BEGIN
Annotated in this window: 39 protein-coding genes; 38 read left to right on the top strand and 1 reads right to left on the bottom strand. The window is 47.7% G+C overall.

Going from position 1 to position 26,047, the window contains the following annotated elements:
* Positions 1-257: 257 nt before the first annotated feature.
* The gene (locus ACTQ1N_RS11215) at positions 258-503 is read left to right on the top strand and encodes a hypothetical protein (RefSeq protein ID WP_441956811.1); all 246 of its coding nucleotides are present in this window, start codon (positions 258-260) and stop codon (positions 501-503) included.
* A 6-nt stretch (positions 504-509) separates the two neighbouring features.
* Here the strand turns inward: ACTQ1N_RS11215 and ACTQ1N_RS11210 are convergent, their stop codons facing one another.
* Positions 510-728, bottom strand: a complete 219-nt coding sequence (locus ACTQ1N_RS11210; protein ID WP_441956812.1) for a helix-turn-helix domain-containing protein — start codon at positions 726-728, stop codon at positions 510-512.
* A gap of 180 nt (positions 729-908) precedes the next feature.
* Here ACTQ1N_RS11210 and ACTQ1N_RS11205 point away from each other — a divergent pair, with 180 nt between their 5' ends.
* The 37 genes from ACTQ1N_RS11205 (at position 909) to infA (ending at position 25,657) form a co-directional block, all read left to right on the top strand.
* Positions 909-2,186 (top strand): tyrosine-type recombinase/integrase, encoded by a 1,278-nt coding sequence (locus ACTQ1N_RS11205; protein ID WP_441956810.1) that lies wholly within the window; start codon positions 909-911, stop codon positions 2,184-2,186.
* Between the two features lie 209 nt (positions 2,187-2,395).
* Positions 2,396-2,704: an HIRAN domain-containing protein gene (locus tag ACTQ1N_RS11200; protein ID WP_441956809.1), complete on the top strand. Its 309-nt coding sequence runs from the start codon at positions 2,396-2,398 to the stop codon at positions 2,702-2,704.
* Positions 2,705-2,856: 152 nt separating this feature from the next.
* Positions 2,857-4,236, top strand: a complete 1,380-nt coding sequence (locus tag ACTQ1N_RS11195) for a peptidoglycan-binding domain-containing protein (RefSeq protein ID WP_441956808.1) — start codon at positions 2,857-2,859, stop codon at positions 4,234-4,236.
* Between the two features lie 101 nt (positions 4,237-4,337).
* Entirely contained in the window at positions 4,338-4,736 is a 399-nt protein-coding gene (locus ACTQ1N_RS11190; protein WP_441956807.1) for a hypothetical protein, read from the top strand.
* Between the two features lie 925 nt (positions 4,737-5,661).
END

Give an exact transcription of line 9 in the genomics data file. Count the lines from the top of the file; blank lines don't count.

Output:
* Here ACTQ1N_RS11210 and ACTQ1N_RS11205 point away from each other — a divergent pair, with 180 nt between their 5' ends.